Geoffrey Farmer, The Process, 2013. Veduta dell’installazione, Fondazione Morra Greco, 2013. Foto © Amedeo Benestante. | Geoffrey Farmer, The Process, 2013. Installation view, Fondazione Morra Greco, 2013. Photo © Amedeo Benestante.

Bettina Allamoda, Geoffrey Farmer

The fourth chapter of the project “Hybrid Naples: l'ordine delle idee deve procedere secondo l'ordine delle cose”, an exhibition series in four stages featuring eight new solo projects, curated by Jörg Heiser.

Featuring new solo projects by Bettina Allamoda (Berlin) and Geoffrey Farmer (Vancouver), Fondazione Donnaregina per le arti contemporanee and Fondazione Morra Greco are proud to present the fourth and final installment of a series of exhibitions entitled Hybrid Naples: L’ordine delle idee deve procedere secondo l’ordine delle cose, part of the Progetto XXI exhibition project.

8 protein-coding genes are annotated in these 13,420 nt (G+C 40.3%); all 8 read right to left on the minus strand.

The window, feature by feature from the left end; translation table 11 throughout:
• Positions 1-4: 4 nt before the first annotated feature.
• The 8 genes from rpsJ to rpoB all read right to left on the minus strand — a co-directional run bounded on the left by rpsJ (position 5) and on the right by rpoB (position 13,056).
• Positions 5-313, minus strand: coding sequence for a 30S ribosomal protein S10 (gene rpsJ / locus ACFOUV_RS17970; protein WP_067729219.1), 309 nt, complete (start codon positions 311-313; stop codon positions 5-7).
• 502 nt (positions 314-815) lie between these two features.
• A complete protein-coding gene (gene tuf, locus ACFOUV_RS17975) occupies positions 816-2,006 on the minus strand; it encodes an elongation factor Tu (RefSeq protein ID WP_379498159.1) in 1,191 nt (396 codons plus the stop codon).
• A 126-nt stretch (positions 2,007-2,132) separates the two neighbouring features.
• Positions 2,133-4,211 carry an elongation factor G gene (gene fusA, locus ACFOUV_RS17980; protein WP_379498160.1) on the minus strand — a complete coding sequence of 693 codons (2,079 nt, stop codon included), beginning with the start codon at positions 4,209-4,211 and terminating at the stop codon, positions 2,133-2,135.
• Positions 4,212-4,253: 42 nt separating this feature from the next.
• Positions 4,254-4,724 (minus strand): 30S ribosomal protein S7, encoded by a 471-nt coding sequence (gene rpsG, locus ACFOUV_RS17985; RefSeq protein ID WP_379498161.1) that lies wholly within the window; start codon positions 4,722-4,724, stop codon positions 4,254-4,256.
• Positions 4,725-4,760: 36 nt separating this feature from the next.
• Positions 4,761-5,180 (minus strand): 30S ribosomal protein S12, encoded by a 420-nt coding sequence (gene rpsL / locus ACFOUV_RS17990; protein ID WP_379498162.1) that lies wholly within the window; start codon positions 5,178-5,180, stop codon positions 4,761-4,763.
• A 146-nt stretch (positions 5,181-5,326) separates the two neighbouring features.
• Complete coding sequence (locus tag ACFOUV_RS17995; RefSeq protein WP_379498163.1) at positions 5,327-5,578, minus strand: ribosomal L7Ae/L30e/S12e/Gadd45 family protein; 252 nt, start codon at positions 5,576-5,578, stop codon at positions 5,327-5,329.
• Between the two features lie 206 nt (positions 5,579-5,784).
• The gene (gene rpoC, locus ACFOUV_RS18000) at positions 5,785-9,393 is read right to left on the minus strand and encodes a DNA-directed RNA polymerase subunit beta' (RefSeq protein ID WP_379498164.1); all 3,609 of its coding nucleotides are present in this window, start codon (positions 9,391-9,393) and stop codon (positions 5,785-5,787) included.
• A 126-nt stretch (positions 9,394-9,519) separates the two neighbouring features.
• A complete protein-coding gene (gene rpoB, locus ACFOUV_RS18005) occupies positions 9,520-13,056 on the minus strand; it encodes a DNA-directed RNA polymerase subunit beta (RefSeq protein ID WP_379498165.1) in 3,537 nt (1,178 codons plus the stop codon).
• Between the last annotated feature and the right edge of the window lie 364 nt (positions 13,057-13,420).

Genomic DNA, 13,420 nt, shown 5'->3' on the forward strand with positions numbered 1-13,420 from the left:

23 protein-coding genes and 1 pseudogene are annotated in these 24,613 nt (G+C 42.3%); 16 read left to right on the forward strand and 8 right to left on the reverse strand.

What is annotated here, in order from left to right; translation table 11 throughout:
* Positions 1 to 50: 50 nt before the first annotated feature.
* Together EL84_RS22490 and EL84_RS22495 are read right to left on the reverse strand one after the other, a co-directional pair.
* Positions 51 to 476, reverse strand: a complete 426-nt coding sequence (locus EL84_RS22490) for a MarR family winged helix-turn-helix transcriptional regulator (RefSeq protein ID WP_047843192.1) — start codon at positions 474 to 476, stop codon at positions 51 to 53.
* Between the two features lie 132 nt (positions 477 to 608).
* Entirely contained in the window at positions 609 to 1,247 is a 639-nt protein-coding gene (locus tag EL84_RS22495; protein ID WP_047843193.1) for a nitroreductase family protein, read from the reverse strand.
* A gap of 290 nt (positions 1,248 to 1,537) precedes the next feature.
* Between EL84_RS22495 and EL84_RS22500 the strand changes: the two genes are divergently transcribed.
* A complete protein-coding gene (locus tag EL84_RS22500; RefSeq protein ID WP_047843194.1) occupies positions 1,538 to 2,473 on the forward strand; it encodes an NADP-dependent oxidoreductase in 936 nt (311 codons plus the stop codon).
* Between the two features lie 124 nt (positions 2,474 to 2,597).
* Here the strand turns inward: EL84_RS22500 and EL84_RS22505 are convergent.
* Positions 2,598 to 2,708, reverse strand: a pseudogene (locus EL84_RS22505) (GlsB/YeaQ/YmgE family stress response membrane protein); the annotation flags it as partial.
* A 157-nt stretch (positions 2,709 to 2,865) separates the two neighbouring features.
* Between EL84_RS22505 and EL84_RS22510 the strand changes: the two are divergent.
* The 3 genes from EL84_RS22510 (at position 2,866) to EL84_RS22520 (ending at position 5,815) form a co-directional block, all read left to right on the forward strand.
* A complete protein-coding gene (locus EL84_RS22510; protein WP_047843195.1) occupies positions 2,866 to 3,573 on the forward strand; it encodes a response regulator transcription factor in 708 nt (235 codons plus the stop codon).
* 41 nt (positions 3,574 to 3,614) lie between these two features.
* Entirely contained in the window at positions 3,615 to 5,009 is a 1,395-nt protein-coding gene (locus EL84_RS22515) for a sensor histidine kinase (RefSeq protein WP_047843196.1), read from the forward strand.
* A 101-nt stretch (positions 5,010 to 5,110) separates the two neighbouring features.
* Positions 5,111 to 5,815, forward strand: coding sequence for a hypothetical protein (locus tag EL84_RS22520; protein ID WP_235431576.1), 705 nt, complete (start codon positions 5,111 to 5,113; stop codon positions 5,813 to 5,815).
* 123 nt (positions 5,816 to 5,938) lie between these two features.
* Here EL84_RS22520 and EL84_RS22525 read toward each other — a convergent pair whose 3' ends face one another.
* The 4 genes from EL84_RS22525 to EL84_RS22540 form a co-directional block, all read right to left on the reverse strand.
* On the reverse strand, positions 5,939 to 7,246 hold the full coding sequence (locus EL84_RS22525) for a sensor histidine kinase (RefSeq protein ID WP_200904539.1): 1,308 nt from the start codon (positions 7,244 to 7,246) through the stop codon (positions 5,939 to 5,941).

Bettina Allamoda